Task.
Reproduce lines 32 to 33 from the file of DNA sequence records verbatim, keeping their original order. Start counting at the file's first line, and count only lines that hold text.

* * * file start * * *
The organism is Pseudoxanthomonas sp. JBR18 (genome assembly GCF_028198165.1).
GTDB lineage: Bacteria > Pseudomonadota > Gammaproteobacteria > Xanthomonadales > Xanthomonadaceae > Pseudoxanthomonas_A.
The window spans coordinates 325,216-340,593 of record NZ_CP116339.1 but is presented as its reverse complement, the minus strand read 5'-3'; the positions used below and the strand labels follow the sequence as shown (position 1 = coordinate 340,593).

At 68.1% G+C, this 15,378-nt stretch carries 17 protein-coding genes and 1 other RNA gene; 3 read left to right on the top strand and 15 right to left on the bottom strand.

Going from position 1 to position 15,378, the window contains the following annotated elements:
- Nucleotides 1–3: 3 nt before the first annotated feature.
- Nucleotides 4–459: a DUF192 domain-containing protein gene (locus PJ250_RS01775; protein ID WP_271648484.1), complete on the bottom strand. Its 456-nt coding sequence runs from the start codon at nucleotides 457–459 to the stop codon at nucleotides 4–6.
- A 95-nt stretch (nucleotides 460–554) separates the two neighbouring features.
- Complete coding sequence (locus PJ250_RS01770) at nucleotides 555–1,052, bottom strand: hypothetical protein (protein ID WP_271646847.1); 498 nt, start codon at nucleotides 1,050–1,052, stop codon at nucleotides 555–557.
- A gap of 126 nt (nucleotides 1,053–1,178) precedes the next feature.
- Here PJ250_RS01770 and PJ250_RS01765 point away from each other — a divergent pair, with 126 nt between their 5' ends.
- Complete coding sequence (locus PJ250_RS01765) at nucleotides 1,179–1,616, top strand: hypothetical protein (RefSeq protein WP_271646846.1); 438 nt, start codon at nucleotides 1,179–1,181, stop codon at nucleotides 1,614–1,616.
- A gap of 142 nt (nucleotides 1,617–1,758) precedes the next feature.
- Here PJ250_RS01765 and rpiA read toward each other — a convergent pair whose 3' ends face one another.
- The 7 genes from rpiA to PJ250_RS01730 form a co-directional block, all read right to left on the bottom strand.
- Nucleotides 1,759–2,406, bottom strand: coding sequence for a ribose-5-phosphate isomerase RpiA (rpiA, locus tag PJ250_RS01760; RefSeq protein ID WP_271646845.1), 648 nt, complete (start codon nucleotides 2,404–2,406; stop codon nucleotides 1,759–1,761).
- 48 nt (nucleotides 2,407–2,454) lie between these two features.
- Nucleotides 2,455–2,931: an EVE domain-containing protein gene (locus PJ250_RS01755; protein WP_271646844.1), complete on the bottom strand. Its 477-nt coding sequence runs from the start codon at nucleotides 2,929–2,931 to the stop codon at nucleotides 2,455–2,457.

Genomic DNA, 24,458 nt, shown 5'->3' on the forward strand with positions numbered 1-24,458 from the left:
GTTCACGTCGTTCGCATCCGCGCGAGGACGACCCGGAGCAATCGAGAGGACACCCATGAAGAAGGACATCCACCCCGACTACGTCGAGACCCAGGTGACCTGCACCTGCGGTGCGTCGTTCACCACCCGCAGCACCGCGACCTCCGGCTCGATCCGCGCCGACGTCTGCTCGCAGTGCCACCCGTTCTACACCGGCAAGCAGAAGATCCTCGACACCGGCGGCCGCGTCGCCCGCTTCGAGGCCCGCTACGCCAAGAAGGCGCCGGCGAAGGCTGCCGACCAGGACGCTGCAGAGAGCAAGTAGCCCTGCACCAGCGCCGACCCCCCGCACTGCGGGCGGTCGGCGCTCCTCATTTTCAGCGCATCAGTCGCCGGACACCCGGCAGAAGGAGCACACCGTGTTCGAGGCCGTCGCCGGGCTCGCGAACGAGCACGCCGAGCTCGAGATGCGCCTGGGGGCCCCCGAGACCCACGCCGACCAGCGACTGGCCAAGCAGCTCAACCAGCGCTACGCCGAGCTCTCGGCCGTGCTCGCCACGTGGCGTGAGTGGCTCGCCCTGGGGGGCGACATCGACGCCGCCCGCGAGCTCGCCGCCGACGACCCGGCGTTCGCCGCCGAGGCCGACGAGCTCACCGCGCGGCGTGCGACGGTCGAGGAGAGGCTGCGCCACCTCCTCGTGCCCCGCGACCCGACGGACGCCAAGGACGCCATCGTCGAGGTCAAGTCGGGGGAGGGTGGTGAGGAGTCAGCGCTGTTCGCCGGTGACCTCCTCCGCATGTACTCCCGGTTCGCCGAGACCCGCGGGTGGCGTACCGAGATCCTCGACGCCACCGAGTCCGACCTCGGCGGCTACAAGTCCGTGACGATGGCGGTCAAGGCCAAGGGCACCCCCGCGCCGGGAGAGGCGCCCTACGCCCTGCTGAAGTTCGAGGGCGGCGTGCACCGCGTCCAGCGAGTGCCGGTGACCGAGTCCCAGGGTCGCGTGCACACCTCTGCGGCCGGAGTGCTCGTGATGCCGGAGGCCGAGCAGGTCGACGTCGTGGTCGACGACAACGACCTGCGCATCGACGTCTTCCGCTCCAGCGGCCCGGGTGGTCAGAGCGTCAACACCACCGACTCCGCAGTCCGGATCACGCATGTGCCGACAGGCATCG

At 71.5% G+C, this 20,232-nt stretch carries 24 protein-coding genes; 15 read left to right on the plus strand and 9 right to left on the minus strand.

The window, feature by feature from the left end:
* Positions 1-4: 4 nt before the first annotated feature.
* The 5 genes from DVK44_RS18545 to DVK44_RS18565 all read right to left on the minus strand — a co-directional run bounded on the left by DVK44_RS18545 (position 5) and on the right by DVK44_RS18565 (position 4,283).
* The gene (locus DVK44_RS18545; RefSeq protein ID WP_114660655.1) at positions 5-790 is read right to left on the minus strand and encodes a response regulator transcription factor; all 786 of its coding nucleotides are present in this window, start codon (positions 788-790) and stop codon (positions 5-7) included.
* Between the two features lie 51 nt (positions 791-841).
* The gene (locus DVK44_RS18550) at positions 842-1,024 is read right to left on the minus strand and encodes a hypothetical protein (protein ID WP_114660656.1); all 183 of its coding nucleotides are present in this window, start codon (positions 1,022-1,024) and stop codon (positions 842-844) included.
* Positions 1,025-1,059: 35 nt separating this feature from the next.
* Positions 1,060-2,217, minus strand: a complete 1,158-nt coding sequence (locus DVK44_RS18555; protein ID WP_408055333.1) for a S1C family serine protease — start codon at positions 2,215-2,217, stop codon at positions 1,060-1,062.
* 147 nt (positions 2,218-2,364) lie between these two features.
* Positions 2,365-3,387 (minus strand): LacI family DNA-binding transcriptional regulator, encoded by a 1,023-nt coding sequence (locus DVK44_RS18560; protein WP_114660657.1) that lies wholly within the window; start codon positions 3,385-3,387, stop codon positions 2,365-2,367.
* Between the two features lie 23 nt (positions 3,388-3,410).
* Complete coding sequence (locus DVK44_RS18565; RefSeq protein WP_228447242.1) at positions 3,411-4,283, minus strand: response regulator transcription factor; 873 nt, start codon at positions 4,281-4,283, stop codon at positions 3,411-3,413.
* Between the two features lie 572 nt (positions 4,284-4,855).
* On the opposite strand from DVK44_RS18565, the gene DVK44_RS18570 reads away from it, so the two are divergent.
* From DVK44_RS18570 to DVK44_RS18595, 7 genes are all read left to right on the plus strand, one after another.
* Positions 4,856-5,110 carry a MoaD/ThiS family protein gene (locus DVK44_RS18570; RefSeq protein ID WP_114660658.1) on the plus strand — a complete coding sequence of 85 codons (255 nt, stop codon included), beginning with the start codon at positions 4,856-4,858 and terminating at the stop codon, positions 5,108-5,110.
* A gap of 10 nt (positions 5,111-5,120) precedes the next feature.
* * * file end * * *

* Between the two features lie 23 nt (positions 3,388-3,410).
* Complete coding sequence (locus DVK44_RS18565; RefSeq protein WP_228447242.1) at positions 3,411-4,283, minus strand: response regulator transcription factor; 873 nt, start codon at positions 4,281-4,283, stop codon at positions 3,411-3,413.